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Brahma Sutras (I & II)

1) Athatho Brahma Jijnasa
Translation: Hence (is to be undertaken) thereafter a deliberation on Brahman (Reality)
The word atha (thereafter) is used in the sense of “sequence” and not “commencement” – A wish follows spontaneously from the knowledge that something can be acquired by effort and it may or may not lead to a desirable result. All efforts are limited to the realm of change (finitude) since they are conditioned by time, space and object. Deliberation on reality and its goal which is infinite – if it were to be achieved by human effort, would also be confined to the realm of time and space and hence finite, which is absurd. Therefore the word (atha) thereafter suggests “sequence”.
Brahma Jijnasa means a deliberation on Brahman (Reality).The word Brahman, comes from the root- ‘Brmh’ which means growth and ‘man’ which means without limitation, the word real and unreal are only used with respect to its characteristics – such as, real is that which is beyond the realm of change (time, space and object) and unreal is that which is limited to finitude. Change is the primary observation at the realm of finitude, there cannot be any change in the infinity – for change (finitude) to happen, there must be an immutable (infinite) substratum to support it. Just as the human mind is the substratum for the play of dreams, exhausting his subconscious mind before he can enter the realm of deep sleep. The Existence-Consciousness-Bliss Self must be the substratum for the projection of the dream which we call the waking Universe. The existence of THIS self is well known to us since nobody feels “I do not exist” at any period of time or on any plane of consciousness.
The materialists recognize the body alone as the self and possessed of sentience, others say it is the mind, some say there is a God who is different from the soul and who is all powerful. Thus there are very many different schools of thoughts who hold opposite views. If one accepts anyone of these without examination one is liable to be deflected from the reality and come to grief and fear. Therefore starting with the presentation of a deliberation on Reality (Brahman) here is commenced an ascertainment of the meaning of the Upanishads, for the purpose of leading one to reality (through knowledge).
2) Janmadasya Yatha
That (is Brahman – The supreme Reality) from which (are derived) the birth, continuance, dissolution of the universe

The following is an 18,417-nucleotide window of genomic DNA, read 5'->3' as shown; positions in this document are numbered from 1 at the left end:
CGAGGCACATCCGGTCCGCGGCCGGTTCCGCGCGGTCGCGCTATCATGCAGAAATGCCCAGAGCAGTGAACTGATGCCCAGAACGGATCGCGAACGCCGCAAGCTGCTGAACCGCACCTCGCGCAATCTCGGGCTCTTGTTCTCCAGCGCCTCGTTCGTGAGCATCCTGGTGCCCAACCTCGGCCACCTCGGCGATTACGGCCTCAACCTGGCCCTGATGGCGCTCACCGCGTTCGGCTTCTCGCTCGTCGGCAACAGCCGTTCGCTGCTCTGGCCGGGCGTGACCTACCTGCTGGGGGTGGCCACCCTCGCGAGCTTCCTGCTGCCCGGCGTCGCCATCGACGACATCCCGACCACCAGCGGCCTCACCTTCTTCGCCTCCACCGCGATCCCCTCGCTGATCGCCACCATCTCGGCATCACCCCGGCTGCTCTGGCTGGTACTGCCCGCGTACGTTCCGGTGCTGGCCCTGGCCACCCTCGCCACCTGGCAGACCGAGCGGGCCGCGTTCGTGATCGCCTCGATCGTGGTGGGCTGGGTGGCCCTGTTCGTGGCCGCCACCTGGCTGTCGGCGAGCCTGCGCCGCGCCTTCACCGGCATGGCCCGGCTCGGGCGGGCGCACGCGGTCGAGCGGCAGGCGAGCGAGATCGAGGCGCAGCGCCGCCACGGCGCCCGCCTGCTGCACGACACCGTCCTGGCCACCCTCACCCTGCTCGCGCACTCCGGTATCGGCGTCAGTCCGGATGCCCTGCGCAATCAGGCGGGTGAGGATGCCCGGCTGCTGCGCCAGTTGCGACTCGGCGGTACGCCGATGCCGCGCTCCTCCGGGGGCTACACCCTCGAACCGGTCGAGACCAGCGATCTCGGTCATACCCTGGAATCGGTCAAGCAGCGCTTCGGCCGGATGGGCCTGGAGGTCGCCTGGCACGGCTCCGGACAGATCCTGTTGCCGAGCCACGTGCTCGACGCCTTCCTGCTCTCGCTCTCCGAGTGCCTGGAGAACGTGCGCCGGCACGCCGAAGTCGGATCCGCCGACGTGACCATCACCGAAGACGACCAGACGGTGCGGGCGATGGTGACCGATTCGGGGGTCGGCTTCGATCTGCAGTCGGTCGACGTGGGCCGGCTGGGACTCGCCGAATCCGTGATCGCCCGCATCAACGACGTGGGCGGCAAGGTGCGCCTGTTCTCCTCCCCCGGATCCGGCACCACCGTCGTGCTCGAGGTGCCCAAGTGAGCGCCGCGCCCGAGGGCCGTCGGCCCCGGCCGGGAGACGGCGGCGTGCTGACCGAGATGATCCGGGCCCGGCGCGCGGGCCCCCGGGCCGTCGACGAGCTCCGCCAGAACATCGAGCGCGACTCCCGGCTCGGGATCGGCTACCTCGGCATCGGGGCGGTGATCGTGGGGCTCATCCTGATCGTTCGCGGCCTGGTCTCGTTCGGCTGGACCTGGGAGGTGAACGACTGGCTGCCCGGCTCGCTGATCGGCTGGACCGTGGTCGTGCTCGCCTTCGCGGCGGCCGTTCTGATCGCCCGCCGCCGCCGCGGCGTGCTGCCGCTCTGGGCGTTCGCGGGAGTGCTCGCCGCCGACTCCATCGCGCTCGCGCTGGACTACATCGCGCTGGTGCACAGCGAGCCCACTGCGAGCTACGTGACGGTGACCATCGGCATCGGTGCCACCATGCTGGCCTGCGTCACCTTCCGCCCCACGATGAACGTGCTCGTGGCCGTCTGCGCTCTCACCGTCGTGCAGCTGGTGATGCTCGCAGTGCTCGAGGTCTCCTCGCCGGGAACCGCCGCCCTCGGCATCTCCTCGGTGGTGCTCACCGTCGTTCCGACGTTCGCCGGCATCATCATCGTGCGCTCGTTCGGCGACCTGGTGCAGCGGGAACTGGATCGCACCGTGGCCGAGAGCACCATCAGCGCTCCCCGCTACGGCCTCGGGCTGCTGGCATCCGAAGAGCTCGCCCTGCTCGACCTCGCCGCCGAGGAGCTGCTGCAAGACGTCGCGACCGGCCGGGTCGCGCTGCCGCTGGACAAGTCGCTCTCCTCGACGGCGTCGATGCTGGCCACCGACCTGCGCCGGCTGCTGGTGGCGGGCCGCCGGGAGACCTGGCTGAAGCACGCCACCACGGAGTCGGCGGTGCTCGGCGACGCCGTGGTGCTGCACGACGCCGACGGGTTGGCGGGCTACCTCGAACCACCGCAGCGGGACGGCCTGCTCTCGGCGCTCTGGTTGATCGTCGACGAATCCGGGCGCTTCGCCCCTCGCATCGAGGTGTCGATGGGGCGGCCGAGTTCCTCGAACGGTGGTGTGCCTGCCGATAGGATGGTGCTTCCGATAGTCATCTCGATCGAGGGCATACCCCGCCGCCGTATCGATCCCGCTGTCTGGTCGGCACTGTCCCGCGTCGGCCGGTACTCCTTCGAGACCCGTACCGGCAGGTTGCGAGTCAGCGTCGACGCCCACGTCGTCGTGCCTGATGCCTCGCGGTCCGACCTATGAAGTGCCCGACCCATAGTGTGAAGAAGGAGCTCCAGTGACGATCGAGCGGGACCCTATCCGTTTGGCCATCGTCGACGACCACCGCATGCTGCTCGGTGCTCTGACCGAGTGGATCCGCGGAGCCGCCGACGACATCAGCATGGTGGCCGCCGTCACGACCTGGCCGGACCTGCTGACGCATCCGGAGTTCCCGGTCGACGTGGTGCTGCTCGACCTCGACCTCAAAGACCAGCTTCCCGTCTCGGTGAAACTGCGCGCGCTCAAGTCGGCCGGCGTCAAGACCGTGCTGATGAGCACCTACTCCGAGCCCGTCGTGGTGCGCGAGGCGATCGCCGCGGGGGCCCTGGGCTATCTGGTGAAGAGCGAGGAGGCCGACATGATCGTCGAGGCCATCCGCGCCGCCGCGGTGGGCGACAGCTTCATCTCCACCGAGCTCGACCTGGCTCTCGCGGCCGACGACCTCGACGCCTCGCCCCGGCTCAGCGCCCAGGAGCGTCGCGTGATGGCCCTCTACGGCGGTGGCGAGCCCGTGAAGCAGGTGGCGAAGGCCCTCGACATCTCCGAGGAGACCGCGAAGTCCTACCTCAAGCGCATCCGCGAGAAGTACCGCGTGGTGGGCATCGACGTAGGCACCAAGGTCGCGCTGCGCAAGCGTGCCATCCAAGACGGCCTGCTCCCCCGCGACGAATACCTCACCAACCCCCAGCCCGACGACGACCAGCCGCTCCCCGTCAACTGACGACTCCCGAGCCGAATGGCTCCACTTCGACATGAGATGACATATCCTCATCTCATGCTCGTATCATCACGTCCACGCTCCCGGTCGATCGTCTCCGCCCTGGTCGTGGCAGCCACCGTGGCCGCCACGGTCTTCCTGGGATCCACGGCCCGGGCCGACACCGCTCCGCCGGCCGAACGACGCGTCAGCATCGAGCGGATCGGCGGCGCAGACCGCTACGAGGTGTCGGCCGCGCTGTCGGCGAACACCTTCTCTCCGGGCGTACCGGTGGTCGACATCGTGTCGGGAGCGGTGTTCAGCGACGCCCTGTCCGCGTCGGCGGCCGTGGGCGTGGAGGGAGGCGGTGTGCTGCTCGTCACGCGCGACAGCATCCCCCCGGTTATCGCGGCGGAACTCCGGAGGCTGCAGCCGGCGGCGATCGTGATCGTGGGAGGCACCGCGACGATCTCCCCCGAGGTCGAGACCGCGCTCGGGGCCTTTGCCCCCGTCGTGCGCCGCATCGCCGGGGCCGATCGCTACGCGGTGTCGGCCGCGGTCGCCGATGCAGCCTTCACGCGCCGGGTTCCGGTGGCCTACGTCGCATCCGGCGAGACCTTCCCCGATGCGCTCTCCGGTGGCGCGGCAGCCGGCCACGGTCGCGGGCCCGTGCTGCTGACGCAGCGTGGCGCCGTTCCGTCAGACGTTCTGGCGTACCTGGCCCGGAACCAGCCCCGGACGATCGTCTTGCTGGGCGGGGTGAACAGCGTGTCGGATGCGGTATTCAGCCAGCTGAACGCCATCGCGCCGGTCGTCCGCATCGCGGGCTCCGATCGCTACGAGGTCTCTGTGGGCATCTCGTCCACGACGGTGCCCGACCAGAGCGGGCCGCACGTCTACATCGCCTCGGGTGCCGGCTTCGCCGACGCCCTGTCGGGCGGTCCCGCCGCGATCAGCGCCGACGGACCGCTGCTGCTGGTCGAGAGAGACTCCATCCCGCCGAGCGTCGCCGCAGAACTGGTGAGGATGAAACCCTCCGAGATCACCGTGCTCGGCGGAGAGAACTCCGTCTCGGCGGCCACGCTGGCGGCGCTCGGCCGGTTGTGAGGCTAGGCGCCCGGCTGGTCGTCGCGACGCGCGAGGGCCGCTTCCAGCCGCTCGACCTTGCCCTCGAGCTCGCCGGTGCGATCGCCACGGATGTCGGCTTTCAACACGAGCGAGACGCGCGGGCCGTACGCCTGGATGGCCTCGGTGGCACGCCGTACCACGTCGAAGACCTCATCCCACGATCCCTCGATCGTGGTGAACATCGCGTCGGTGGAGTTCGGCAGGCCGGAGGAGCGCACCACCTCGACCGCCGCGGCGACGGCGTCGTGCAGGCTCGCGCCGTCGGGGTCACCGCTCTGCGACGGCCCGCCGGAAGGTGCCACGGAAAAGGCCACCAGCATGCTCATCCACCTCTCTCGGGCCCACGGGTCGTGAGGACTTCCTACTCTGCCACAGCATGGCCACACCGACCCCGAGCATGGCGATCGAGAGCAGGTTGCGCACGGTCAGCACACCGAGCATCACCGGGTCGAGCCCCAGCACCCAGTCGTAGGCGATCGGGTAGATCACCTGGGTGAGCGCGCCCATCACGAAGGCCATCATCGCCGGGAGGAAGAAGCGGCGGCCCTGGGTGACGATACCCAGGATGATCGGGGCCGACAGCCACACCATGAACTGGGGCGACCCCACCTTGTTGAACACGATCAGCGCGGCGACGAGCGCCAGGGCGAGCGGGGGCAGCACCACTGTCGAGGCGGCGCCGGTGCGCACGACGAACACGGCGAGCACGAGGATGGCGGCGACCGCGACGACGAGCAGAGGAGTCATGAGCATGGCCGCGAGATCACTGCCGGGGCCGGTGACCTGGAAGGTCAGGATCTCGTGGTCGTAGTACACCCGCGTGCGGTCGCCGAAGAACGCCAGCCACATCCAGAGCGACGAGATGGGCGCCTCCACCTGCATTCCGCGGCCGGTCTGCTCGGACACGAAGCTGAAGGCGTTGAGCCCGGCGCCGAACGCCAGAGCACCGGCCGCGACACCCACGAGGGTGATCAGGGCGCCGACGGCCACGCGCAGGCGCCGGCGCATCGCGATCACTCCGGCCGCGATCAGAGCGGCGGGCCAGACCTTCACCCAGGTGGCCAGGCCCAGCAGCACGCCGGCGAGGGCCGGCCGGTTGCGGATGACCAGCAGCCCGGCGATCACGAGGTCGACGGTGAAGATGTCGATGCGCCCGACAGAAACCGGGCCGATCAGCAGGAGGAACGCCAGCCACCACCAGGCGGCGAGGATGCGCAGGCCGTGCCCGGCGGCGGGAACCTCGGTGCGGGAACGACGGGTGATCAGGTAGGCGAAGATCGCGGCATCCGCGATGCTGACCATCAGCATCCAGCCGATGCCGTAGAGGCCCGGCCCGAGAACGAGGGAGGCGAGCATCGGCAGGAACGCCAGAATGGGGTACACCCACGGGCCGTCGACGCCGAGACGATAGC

The meaning of the whole aphorism is: That omniscient omnipotent source must be Brahman from which occurs the birth, continuance, and dissolution of the universe that is manifested through name and form, that is associated with diverse agents and experiences, that provides support for actions and result, having well-regulated space, time and causation.
The universe cannot possibly be thought of having its origin etc from any other factor eg: primordial nature – which is insentient or from atoms, or non-existence. Nor can it originate spontaneously for, in this universe, people (desirous of products) have to depend on specific space, time and causation. Those who stand by God as the cause (eg: the logicians) rely on this very inference alone (The inference presented in the earlier sentence) for establishing the existence of God as distinguished from a transmigrating soul.
Brahman’s relation with anything cannot be grasped, it being outside the range of sense perception. The sense naturally comprehends objects but not Brahman. Even when the mere effect related to (i.e universe) is cognized, one cannot ascertain whether it is related to Brahman (as its cause) or to something else. Therefore, the aphorism “Janmadsaya Yatha (That from which..)” is not meant to present an inference.
For what is it then? It is for presenting an Upanishadic text: Starting with, “Bhrgu, the well-known son of Varuna approached his father Varuna with the request, ‘O revered sir, teach me Brahman’,” the Taittiriya Upanishad states, “Seek to know that from which all these beings take birth, that by which they live after being born, that towards which they proceed and into which they merge; that is Brahman” (Tai. III.i).
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Brahma Sutras (I & II)

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